100%(1)1 out of 1 people found this document helpful
This preview shows page 68 - 72 out of 73 pages.
factor is your "betweenness," which literally refers to how much you are located between others in the network. The more betweenness you have, the more you control the distribution of information and other resources to people on either side of you. In Exhibit 10.3, Person A has high betweenness centrality because he or she is a gatekeeper who controls the flow of information to and from many other people in the network. Person G has less betweenness, whereas Person F and several other network members in the diagram have no betweenness.Another factor in centrality is the number or percentage of connections you have to others in the network (called "degreecentrality"). Recall that the more people connected to you, the more resources (information, favors, etc.) will be available. The number of connections also increases centrality because you are more visible to other members of the network. Although being a member of a network gives you access to resources in that network, having a direct connection to people makes that resource sharing more fluid.
Finally, centrality is a function of the "closeness" of the relationship. High closeness occurs when a member has shorter, more direct, and efficient paths or connections with others in the network. For example, Person A has fairly high closeness centrality because he or she has direct paths to most of the network, and many of these paths are short (implying efficient and high-quality communication links).18Chapter Ten Power and Influence in the WorkplacePart Three Team Processes300Person A has high betweenness, closeness, and degree (number) centralityEXHIBIT 10.3Centrality in Social Networks301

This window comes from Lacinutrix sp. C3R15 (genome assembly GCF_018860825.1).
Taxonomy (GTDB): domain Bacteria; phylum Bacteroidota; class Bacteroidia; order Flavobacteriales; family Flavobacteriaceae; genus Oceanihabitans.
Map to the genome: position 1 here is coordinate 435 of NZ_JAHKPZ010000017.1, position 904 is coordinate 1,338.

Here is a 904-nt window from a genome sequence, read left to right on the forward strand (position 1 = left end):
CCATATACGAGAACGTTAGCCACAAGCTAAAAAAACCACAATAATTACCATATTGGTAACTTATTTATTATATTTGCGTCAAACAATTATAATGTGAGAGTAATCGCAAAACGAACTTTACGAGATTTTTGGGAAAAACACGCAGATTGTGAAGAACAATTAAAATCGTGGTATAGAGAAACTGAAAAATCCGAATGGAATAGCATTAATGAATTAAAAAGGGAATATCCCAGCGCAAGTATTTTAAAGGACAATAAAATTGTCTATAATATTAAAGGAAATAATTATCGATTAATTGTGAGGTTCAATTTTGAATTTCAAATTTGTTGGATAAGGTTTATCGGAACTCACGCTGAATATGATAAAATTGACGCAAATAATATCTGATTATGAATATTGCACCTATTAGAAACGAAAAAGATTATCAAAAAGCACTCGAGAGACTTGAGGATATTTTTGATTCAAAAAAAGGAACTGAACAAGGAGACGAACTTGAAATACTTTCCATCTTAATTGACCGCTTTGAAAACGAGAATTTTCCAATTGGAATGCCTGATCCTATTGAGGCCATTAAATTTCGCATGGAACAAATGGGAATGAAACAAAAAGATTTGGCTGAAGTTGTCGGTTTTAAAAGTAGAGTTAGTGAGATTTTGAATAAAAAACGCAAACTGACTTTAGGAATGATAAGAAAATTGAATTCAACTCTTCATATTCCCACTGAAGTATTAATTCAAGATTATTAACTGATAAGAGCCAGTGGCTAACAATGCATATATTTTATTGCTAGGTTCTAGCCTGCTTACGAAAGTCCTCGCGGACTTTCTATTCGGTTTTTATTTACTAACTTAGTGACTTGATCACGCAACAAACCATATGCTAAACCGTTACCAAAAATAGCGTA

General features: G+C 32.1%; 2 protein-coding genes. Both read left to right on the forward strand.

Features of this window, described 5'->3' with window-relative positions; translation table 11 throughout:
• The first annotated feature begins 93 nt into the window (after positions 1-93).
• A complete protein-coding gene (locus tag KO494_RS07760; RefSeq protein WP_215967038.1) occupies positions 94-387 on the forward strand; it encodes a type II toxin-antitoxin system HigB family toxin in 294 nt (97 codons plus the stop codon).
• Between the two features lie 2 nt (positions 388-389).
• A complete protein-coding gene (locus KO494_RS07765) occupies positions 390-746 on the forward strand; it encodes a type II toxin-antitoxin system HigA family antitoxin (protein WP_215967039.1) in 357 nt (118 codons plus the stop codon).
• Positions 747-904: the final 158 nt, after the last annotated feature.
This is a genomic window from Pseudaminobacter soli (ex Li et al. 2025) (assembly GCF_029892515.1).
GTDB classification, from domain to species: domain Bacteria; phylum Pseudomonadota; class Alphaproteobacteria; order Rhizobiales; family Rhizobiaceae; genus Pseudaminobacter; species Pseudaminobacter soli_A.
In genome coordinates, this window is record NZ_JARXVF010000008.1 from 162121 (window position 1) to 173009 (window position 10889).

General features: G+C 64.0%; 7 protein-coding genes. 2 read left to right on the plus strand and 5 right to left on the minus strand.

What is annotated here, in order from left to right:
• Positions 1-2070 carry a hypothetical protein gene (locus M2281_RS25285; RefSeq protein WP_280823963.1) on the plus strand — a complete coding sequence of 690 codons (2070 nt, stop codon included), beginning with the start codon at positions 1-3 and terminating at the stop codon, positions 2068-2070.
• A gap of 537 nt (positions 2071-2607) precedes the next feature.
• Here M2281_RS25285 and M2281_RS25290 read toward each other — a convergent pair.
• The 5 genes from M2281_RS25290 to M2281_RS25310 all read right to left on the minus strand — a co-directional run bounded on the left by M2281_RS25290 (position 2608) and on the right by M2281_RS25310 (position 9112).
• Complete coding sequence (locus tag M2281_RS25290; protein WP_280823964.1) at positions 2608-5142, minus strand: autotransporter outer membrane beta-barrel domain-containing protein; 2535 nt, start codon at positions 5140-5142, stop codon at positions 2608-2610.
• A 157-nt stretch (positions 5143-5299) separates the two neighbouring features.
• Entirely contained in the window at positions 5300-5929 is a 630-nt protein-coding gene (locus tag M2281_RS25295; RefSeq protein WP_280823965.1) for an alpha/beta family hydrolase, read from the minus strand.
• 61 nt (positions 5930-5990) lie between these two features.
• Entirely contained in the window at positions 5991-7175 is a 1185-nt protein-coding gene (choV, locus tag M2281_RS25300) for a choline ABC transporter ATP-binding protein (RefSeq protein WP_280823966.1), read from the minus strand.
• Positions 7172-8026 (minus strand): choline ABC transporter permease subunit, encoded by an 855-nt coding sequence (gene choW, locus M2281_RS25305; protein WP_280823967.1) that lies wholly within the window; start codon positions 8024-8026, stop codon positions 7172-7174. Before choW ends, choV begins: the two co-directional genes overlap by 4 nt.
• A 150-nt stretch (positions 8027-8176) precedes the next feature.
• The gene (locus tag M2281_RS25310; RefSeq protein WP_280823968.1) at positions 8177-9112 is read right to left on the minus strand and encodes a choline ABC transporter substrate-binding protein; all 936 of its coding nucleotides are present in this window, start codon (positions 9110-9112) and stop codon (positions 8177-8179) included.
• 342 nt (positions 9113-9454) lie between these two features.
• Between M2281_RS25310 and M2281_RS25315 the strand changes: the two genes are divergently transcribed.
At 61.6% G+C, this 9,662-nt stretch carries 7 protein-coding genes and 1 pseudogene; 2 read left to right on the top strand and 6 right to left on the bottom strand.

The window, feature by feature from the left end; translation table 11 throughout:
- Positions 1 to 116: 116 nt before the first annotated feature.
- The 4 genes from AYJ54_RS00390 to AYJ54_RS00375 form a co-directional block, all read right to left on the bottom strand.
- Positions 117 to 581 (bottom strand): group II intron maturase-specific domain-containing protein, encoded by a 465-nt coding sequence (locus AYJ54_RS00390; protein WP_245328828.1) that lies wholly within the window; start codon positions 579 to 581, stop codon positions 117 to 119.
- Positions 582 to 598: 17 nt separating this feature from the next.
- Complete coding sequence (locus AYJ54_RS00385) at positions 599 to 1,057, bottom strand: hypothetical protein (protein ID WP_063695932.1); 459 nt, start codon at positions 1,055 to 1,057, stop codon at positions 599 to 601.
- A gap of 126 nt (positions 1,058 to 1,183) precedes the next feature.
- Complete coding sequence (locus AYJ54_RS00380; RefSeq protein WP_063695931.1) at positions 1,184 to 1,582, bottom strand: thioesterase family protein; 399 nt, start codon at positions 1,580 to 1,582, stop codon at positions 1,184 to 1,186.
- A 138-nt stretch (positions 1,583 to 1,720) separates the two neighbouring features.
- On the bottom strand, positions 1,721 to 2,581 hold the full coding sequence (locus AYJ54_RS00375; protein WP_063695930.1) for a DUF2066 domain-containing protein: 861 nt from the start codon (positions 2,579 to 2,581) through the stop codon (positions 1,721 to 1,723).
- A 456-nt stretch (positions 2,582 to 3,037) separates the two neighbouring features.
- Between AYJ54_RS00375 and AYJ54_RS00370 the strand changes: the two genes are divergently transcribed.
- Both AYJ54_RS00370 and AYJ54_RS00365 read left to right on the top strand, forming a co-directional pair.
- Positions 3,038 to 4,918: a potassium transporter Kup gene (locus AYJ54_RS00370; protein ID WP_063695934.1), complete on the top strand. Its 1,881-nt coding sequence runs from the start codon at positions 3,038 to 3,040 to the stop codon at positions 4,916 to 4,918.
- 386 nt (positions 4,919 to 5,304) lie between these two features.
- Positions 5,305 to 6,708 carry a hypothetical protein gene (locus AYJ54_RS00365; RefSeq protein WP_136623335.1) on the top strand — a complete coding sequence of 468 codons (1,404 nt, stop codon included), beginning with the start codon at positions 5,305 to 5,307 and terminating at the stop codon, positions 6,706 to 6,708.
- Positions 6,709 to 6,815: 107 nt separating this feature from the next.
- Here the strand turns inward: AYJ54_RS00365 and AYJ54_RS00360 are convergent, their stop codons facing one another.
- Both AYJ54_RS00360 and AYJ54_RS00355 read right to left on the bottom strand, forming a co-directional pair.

Chapter Ten Power and Influence in the WorkplacePart Three Team ProcessesPerson F has low betweenness, closeness, and degree (number) centrality301Chapter Ten Power and Influence in the WorkplacePart Three Team ProcessesOne last observation is that Exhibit 10.3 illustrates two clusters of people in the network. The gap between these two clusters is called a structural hole.52 Notice that Person A provides the main bridge across this structural hole
(connecting to H and K in the other cluster). This bridging role gives Person A additional power in the network. By bridging this gap, Person A becomes a broker—someone who connects two independent networks and controls information flow between them. Research shows that the more brokering relationships you have, the more likely you are to get early promotions and higher pay.The Dark Side of Social Networks Social networks are natural elements of all organizations, yet they can create a formidable barrier to those who are not actively connected to it.53 Women are often excluded from informal management networks because they do not participate in golf games and other male-dominated social events. Nina Smith, who leads Sage Software's Business Management Division, has had several conversations with female executives about these power dynamics. "I'm still trying to knock down the Boys